Monday, we will be discussing the Writing Next Report, issued by the Alliance for Excellent Education. Here are my thoughts on the prompt, “How has reading the Writing Next Report encouraged you to rethink aspects of your teaching practice?”
The Writing Next Report, written by Steve Graham and Dolores Perin, issued earlier this year by the Alliance for Excellent Education as a report to the Carnegie Corporation of New York, outlines 11 teaching strategies that improve student achievement in writing. The report is a meta-analysis of dozens of quantitative studies that allow for the calculation of an “effect size,” or “the average difference between a type of instruction and a comparison condition” (p. 13). More on the measurement process and research method in a moment, but first a look at the results of the study.The authors of the report suggest eleven writing strategies that “are supported by rigorous research, but that even when used together, they do not constitute a full writing curriculum” (p.4). This point merits particular attention as one reads the list of strategies and thinks about what good writing teachers do as well as how and why they implement those strategies. That said, the list of strategies reads like a “greatest hits” of instructional techniques that a teacher can implement in his or her classroom (hence the warning not to call this list a curriculum). Here is the list, taken verbatim from the report, pages 4 and 5 (and I have listed the effect sizes at the end, the larger the better):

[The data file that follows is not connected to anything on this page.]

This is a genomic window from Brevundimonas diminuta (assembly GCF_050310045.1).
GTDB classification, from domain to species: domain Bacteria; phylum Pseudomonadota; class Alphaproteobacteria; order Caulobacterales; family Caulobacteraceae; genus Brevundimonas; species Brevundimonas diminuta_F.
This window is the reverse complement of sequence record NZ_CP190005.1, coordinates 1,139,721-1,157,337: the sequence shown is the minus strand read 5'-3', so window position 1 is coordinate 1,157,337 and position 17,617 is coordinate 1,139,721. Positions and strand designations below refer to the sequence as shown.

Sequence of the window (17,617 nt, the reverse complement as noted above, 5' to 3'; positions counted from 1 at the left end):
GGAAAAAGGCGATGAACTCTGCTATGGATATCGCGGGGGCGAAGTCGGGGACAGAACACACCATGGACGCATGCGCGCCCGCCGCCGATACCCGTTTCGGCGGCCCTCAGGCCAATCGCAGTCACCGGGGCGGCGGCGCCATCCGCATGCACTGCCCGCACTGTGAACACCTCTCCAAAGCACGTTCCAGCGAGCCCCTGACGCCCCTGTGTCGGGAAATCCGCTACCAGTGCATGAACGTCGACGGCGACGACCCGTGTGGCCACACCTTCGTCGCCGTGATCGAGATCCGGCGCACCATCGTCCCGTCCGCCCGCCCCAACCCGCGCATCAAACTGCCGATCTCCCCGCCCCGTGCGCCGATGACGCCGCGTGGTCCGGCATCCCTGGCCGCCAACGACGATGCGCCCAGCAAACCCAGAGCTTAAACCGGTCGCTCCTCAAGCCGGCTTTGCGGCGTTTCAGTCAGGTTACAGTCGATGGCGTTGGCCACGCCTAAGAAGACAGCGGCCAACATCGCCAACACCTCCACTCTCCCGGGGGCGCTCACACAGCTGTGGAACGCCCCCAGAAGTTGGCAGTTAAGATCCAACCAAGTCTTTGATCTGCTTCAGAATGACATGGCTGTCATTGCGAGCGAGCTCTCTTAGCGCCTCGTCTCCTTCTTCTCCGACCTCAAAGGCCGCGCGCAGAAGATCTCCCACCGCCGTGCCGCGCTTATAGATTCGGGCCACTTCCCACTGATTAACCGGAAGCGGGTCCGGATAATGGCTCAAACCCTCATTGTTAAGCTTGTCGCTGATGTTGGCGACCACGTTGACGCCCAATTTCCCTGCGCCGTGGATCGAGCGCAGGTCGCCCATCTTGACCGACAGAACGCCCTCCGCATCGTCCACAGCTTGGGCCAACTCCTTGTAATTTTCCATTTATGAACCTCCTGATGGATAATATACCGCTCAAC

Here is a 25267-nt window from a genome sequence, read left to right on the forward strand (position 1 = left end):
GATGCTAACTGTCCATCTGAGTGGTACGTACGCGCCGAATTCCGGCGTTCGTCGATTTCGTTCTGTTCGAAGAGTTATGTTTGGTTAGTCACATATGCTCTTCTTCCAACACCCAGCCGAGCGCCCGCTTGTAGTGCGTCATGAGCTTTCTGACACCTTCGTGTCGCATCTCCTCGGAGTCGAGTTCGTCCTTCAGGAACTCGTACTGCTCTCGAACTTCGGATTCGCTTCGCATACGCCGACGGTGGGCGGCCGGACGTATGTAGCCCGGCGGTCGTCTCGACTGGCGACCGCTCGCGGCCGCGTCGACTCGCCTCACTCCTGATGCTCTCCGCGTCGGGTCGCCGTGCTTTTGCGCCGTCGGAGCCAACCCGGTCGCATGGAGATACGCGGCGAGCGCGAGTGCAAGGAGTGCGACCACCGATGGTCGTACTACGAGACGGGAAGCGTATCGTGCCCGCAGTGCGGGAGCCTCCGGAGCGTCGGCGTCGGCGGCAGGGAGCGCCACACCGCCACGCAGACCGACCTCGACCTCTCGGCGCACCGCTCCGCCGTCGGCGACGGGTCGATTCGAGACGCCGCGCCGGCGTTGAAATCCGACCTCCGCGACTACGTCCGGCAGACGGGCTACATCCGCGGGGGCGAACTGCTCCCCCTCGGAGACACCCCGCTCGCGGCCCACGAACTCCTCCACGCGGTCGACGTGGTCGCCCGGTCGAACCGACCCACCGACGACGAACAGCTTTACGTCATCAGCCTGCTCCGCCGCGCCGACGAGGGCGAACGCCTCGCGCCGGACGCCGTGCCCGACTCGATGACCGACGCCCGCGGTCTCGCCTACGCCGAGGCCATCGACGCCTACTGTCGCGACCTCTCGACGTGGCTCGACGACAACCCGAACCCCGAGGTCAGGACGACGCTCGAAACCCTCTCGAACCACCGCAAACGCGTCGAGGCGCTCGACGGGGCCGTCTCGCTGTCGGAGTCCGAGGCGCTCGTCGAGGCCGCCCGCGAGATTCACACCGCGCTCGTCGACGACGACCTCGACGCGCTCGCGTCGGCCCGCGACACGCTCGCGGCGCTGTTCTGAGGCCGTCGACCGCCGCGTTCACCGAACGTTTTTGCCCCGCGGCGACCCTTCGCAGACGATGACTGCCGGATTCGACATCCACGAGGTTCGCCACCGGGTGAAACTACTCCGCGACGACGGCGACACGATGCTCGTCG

- Writing Strategies, which involves teaching students strategies for planning, revising, and editing their compositions (.82)
- Summarization, which involves explicitly and systematically teaching students how to summarize texts (.82)
- Collaborative Writing, which uses instructional arrangements in which adolescents work together to plan, draft, revise, and edit their compositions (.75)
- Specific Product Goals, which assigns students specific, reachable goals for the writing they are to complete (.70)
- Word Processing, which uses computers and word processors as instructional supports for writing assignments (.55)
- Sentence Combining, which involves teaching students to construct more complex, sophisticated sentences (.50)
- Prewriting, which engages students in activities designed to help them generate or organize ideas for their composition (.32)
- Inquiry Activities, which engages students in analyzing immediate, concrete data to help them develop ideas and content for a particular writing task (.32)
- Process Writing Approach, which interweaves a number of writing instructional activities in a workshop environment that stresses extended writing opportunities,writing for authentic audiences, personalized instruction, and cycles of writing (.32)
- Study of Models, which provides students with opportunities to read, analyze, and emulate models of good writing (.25)
- Writing for Content Learning, which uses writing as a tool for learning content material (.23)